Rice coach Mike Bloomgren by Darice Farris

Biggest offseason question: Can Mike Bloomgren institute his culture?

Rice hired Bloomgren away from Stanford for a reason. The Owls deal with many of the same disadvantages as the Cardinal, and having a coach that understands how to maneuver through it all is a major boost.

There was perhaps no more important legacy Jim Harbaugh left at Stanford than a culture of physicality. Even while playing in the finesse Pac-12, Stanford’s teams were notorious for physically demolishing its opponents. Bloomgren undoubtedly wants to do the same at Rice.

Even after a 2-11 season, Bloomgren’s team showed strides. The Owls played physical games against UTEP, Wake Forest, Hawaii, Houston and Louisiana Tech. However, the effort will have to be more consistent. That starts in the offseason, and it starts with culture. A culture of physicality and tenacity will be essential for Rice’s improvement.

Final evaluation

When David Bailiff left Rice, much of the roster left with him. Offensive tackle Calvin Anderson left for Texas, leading passer Miklo Smalls headed to Last Chance U and defensive back J.T. Ibe played at South Carolina. Bloomgren added some late transfers during the offseason, but the roster was in trouble from the start. Injuries didn’t help.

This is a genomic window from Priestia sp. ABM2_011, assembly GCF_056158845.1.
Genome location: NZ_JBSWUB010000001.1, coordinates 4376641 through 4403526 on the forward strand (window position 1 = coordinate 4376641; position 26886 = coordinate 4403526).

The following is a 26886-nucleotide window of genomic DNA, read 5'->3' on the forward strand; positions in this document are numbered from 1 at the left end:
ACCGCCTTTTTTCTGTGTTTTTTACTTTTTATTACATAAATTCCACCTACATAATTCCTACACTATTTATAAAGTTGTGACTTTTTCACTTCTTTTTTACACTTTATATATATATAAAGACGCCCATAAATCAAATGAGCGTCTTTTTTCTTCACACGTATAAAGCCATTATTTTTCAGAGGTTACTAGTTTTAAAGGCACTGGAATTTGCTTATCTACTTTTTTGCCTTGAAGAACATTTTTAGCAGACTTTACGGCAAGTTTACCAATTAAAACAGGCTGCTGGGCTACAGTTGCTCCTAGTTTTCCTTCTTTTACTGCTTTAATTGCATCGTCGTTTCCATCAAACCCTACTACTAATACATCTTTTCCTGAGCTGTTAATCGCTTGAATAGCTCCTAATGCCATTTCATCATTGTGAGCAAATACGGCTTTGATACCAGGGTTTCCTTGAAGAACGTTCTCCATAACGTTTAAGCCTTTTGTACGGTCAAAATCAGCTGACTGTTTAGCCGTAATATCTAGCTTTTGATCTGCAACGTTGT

Things won’t get much easier in the next few months. Running back Emmanuel Esukpa is pursuing a graduate transfer. Defensive MVP Zach Abercrumbia is leaving too. That doesn’t even count that several of the top playmakers on both ends are simply leaving due to expiring eligibility.

Bloomgren was always brought in to undergo a multiple year rebuilding process, and nothing has changed. Twenty-two players signed in Bloomgren’s first recruiting class, and 16 players have signed this year. As Bloomgren continues to build a roster in his image, the team will improve.

That said, results won’t come on the football field quickly. This is a young and rebuilding team. For now, the Owls will have to be content with improvement.

Overall grade: C-